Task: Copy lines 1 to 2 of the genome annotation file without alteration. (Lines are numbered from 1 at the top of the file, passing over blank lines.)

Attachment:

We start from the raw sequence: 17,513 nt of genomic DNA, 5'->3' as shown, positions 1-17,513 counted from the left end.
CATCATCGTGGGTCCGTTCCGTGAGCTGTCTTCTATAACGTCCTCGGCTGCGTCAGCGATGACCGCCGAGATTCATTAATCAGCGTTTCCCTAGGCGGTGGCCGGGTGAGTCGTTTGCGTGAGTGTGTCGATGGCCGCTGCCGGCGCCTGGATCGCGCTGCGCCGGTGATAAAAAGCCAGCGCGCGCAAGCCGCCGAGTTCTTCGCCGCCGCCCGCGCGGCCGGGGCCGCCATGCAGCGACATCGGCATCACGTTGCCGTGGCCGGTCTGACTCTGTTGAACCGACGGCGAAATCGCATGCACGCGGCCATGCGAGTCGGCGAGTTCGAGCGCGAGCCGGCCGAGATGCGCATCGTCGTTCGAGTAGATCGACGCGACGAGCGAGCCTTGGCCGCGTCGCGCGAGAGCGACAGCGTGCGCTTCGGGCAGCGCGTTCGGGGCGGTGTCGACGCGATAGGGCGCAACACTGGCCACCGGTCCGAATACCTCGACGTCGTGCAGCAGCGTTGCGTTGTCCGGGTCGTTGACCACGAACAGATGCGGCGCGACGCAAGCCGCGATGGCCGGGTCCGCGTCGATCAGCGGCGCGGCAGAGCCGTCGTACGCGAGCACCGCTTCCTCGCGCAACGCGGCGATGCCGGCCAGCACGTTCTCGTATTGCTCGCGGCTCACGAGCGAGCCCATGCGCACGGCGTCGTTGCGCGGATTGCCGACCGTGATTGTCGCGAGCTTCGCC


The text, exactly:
We start from the raw sequence: 17,513 nt of genomic DNA, 5'->3' as shown, positions 1-17,513 counted from the left end.
CATCATCGTGGGTCCGTTCCGTGAGCTGTCTTCTATAACGTCCTCGGCTGCGTCAGCGATGACCGCCGAGATTCATTAATCAGCGTTTCCCTAGGCGGTGGCCGGGTGAGTCGTTTGCGTGAGTGTGTCGATGGCCGCTGCCGGCGCCTGGATCGCGCTGCGCCGGTGATAAAAAGCCAGCGCGCGCAAGCCGCCGAGTTCTTCGCCGCCGCCCGCGCGGCCGGGGCCGCCATGCAGCGACATCGGCATCACGTTGCCGTGGCCGGTCTGACTCTGTTGAACCGACGGCGAAATCGCATGCACGCGGCCATGCGAGTCGGCGAGTTCGAGCGCGAGCCGGCCGAGATGCGCATCGTCGTTCGAGTAGATCGACGCGACGAGCGAGCCTTGGCCGCGTCGCGCGAGAGCGACAGCGTGCGCTTCGGGCAGCGCGTTCGGGGCGGTGTCGACGCGATAGGGCGCAACACTGGCCACCGGTCCGAATACCTCGACGTCGTGCAGCAGCGTTGCGTTGTCCGGGTCGTTGACCACGAACAGATGCGGCGCGACGCAAGCCGCGATGGCCGGGTCCGCGTCGATCAGCGGCGCGGCAGAGCCGTCGTACGCGAGCACCGCTTCCTCGCGCAACGCGGCGATGCCGGCCAGCACGTTCTCGTATTGCTCGCGGCTCACGAGCGAGCCCATGCGCACGGCGTCGTTGCGCGGATTGCCGACCGTGATTGTCGCGAGCTTCGCC